Concurrent Training – A General Explanation

Adaptations to training stimuli are a complex cascade of events when looked at from the hormonal/molecular level. Training adaptations are commonly generalized to the principle of specificity which states, the system will adapt to the specific stress that is imposed on it (i.e. lifting heavy weights will make you stronger). To dive slightly deeper, from a muscular system standpoint you can impose 3 different stresses: Endurance, Hypertrophy & Strength. From a cardiovascular standpoint, you can also impose 3 stresses: Aerobic, Glycolytic and PCr (PhosphoCreatine) (Baechle & Earle, 2008). So what happens when a session consists of more than just a single stressor as commonly occurs during most training sessions? Is the body able to adapt equally to all of them? This post will take a look at this idea through a generalized lense to explain the concept of concurrent training (training muscular and cardiovascular systems simultaneously) and why we do not simply train every system, every session, all year to achieve peak form. 

The main two stimuli that I will focus on are hypertrophic effects on the muscular system and aerobic effects on the cardiovascular system. Hypertrophy is defined as an increase in muscle size and is traditionally targeted through resistance training with rep ranges of 8-12. Aerobic training is defined as cardiovascular training that utilizes oxygen in its energy replenishing process. Aerobic training is generally long duration, low intensity work (Baechle & Earle, 2008). 

There are two major pathways, that are initiated by either of the above training stimuli. Hypertrophy training will stimulate the AKT/IGF-1 → mTOR pathway (will call ‘Hypertrophy Pathway’ for the rest of this post) and Aerobic training will stimulate the AMPK → PGC-1⍺ pathway (called ‘Aerobic Pathway’ for the rest of the post). These pathways have one common protein that links them, TSC2 (Tuberous Sclerosis Complex 2) (Coffey, 2006).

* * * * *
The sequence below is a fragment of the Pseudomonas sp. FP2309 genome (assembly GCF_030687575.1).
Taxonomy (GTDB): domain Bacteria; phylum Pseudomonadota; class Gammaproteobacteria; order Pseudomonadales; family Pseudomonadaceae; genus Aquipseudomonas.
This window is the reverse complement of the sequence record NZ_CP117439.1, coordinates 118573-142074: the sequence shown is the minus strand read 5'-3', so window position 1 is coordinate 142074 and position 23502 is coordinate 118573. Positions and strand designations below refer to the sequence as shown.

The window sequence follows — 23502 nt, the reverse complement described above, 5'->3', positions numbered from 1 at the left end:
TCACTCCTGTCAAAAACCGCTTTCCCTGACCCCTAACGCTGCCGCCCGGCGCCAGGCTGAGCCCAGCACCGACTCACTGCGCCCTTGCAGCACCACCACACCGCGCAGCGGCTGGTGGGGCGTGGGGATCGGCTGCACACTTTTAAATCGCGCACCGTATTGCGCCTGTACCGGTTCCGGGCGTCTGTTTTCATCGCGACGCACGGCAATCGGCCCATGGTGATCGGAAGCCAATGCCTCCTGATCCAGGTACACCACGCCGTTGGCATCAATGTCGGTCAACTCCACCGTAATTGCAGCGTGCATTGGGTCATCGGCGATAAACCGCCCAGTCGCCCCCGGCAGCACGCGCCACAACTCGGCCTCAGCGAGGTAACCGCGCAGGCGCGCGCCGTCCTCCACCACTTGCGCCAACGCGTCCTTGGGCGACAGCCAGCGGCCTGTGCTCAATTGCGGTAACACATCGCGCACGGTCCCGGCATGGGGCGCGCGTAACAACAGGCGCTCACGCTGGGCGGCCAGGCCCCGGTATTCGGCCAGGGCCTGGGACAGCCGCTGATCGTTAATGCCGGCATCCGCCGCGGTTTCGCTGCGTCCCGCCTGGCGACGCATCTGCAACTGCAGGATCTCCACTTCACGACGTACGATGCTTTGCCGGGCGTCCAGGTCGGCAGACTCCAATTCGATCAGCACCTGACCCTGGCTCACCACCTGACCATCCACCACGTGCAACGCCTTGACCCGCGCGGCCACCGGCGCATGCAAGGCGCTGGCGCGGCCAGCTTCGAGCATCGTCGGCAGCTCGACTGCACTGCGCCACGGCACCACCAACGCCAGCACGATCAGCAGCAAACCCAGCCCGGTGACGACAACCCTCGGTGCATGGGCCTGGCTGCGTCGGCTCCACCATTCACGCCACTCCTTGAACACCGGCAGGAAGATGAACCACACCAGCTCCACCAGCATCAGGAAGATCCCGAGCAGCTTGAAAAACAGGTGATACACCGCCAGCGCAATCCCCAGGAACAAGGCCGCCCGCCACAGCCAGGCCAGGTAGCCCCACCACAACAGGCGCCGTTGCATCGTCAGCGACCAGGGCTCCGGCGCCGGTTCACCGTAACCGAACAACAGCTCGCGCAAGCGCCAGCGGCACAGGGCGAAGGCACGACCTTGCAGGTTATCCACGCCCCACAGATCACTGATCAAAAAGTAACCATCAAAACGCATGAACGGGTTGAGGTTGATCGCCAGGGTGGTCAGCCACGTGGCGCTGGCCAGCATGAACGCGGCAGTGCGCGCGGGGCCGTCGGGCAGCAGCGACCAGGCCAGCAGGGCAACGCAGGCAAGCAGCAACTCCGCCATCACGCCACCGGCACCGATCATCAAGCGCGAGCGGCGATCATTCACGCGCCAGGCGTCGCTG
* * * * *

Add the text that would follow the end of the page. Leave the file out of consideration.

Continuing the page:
During and post-Hypertrophy training sessions, the Hypertrophy Pathway will be stimulated and inhibit the release of that linking protein, TSC2. If an Aerobic stimulus is also applied, the Aerobic Pathway will be stimulated, which will release/activate TSC2 (linkage). So what is the result of this conflicting activation and deactivation of TSC2? TSC2 activation will inhibit the Hypertrophy Pathway and TSC2 deactivation will inhibit the Aerobic Pathway. This interaction decreases the impact of both the Aerobic and Hypertrophy Pathways and therefore, inhibits the training adaptations that will occur (Coffey, 2006). 

Therefore, the general fall back to, if you want to get stronger and fitter then you need to do a lot of cardio and lift a lot of weights as stated by the principle of specificity, is a gross oversimplification. Specific adaptations to training will not always occur to the same extent. This is not to say that cardiovascular and resistance training should never be performed during the same session. This example was used more to emphasize the idea that you can’t expect significant improvements if you are trying to improve every system simultaneously. Programming needs to include this critical evaluation of what is the most important system(s) to target during each phase, not how to get everything better immediately.  



Baechle, T.R. & Earle, R.W. (2008). Essentials of Strength Training and Conditioning (3rd. ed.). Windsor, ON: Human Kinetics.

Coffey, V.G. (2006). The Molecular Basis of Training Adaptations. (Doctoral Dissertation). Received from Google Scholar.